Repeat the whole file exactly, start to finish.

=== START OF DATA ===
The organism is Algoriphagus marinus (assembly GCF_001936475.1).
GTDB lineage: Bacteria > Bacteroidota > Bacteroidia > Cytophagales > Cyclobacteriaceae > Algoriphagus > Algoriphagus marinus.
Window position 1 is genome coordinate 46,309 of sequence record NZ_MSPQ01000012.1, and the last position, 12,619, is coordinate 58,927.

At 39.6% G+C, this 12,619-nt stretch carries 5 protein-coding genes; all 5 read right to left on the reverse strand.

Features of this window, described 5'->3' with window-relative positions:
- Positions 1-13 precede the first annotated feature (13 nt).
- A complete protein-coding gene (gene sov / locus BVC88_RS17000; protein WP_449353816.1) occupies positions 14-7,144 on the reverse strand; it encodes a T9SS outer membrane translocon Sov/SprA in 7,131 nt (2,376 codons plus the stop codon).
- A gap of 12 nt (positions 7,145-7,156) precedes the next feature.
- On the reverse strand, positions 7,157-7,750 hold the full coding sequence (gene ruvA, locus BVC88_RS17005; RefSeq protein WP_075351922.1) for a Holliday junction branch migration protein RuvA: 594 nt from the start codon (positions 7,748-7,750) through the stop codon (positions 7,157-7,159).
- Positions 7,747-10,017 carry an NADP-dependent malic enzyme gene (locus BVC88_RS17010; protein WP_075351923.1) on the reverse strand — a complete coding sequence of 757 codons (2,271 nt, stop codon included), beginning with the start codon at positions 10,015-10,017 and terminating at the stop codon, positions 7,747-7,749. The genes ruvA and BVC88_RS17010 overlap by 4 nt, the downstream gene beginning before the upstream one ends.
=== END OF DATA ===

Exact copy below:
The organism is Algoriphagus marinus (assembly GCF_001936475.1).
GTDB lineage: Bacteria > Bacteroidota > Bacteroidia > Cytophagales > Cyclobacteriaceae > Algoriphagus > Algoriphagus marinus.
Window position 1 is genome coordinate 46,309 of sequence record NZ_MSPQ01000012.1, and the last position, 12,619, is coordinate 58,927.

At 39.6% G+C, this 12,619-nt stretch carries 5 protein-coding genes; all 5 read right to left on the reverse strand.

Features of this window, described 5'->3' with window-relative positions:
- Positions 1-13 precede the first annotated feature (13 nt).
- A complete protein-coding gene (gene sov / locus BVC88_RS17000; protein WP_449353816.1) occupies positions 14-7,144 on the reverse strand; it encodes a T9SS outer membrane translocon Sov/SprA in 7,131 nt (2,376 codons plus the stop codon).
- A gap of 12 nt (positions 7,145-7,156) precedes the next feature.
- On the reverse strand, positions 7,157-7,750 hold the full coding sequence (gene ruvA, locus BVC88_RS17005; RefSeq protein WP_075351922.1) for a Holliday junction branch migration protein RuvA: 594 nt from the start codon (positions 7,748-7,750) through the stop codon (positions 7,157-7,159).
- Positions 7,747-10,017 carry an NADP-dependent malic enzyme gene (locus BVC88_RS17010; protein WP_075351923.1) on the reverse strand — a complete coding sequence of 757 codons (2,271 nt, stop codon included), beginning with the start codon at positions 10,015-10,017 and terminating at the stop codon, positions 7,747-7,749. The genes ruvA and BVC88_RS17010 overlap by 4 nt, the downstream gene beginning before the upstream one ends.